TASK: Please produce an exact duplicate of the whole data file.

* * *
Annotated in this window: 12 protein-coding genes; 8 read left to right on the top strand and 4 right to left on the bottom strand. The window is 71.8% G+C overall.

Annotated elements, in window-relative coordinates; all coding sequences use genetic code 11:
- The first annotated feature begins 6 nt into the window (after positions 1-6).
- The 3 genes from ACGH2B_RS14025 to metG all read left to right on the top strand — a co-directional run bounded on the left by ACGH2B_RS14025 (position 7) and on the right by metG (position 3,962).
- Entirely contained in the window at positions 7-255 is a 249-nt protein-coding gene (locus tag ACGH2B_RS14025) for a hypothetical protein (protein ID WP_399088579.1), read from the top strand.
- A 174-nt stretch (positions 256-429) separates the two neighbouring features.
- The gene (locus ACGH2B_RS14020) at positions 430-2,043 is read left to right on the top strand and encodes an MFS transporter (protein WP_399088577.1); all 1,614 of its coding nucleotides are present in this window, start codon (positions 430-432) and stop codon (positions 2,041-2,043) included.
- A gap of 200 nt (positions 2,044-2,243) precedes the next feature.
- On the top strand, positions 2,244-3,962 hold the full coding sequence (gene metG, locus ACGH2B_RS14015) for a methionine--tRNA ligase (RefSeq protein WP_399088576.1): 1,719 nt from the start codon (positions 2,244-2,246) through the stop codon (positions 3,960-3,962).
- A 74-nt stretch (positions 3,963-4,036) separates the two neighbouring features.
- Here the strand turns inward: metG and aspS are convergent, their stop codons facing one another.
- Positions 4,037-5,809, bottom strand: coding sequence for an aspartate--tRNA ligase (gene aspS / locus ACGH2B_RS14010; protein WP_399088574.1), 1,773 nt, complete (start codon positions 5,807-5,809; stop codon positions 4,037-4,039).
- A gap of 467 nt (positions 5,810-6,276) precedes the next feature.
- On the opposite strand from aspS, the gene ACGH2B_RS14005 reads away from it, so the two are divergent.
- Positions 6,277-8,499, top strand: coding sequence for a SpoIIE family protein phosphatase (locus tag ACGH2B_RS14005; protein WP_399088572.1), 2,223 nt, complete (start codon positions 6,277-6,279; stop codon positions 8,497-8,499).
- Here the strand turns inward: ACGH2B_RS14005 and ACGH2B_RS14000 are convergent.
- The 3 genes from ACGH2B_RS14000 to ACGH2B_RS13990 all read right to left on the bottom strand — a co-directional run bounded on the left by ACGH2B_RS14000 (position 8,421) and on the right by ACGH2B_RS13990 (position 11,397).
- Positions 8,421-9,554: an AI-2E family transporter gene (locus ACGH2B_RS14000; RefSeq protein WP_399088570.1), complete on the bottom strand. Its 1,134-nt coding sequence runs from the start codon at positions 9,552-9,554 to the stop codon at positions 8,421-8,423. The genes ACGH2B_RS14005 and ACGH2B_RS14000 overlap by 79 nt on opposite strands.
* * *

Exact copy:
Annotated in this window: 12 protein-coding genes; 8 read left to right on the top strand and 4 right to left on the bottom strand. The window is 71.8% G+C overall.

Annotated elements, in window-relative coordinates; all coding sequences use genetic code 11:
- The first annotated feature begins 6 nt into the window (after positions 1-6).
- The 3 genes from ACGH2B_RS14025 to metG all read left to right on the top strand — a co-directional run bounded on the left by ACGH2B_RS14025 (position 7) and on the right by metG (position 3,962).
- Entirely contained in the window at positions 7-255 is a 249-nt protein-coding gene (locus tag ACGH2B_RS14025) for a hypothetical protein (protein ID WP_399088579.1), read from the top strand.
- A 174-nt stretch (positions 256-429) separates the two neighbouring features.
- The gene (locus ACGH2B_RS14020) at positions 430-2,043 is read left to right on the top strand and encodes an MFS transporter (protein WP_399088577.1); all 1,614 of its coding nucleotides are present in this window, start codon (positions 430-432) and stop codon (positions 2,041-2,043) included.
- A gap of 200 nt (positions 2,044-2,243) precedes the next feature.
- On the top strand, positions 2,244-3,962 hold the full coding sequence (gene metG, locus ACGH2B_RS14015) for a methionine--tRNA ligase (RefSeq protein WP_399088576.1): 1,719 nt from the start codon (positions 2,244-2,246) through the stop codon (positions 3,960-3,962).
- A 74-nt stretch (positions 3,963-4,036) separates the two neighbouring features.
- Here the strand turns inward: metG and aspS are convergent, their stop codons facing one another.
- Positions 4,037-5,809, bottom strand: coding sequence for an aspartate--tRNA ligase (gene aspS / locus ACGH2B_RS14010; protein WP_399088574.1), 1,773 nt, complete (start codon positions 5,807-5,809; stop codon positions 4,037-4,039).
- A gap of 467 nt (positions 5,810-6,276) precedes the next feature.
- On the opposite strand from aspS, the gene ACGH2B_RS14005 reads away from it, so the two are divergent.
- Positions 6,277-8,499, top strand: coding sequence for a SpoIIE family protein phosphatase (locus tag ACGH2B_RS14005; protein WP_399088572.1), 2,223 nt, complete (start codon positions 6,277-6,279; stop codon positions 8,497-8,499).
- Here the strand turns inward: ACGH2B_RS14005 and ACGH2B_RS14000 are convergent.
- The 3 genes from ACGH2B_RS14000 to ACGH2B_RS13990 all read right to left on the bottom strand — a co-directional run bounded on the left by ACGH2B_RS14000 (position 8,421) and on the right by ACGH2B_RS13990 (position 11,397).
- Positions 8,421-9,554: an AI-2E family transporter gene (locus ACGH2B_RS14000; RefSeq protein WP_399088570.1), complete on the bottom strand. Its 1,134-nt coding sequence runs from the start codon at positions 9,552-9,554 to the stop codon at positions 8,421-8,423. The genes ACGH2B_RS14005 and ACGH2B_RS14000 overlap by 79 nt on opposite strands.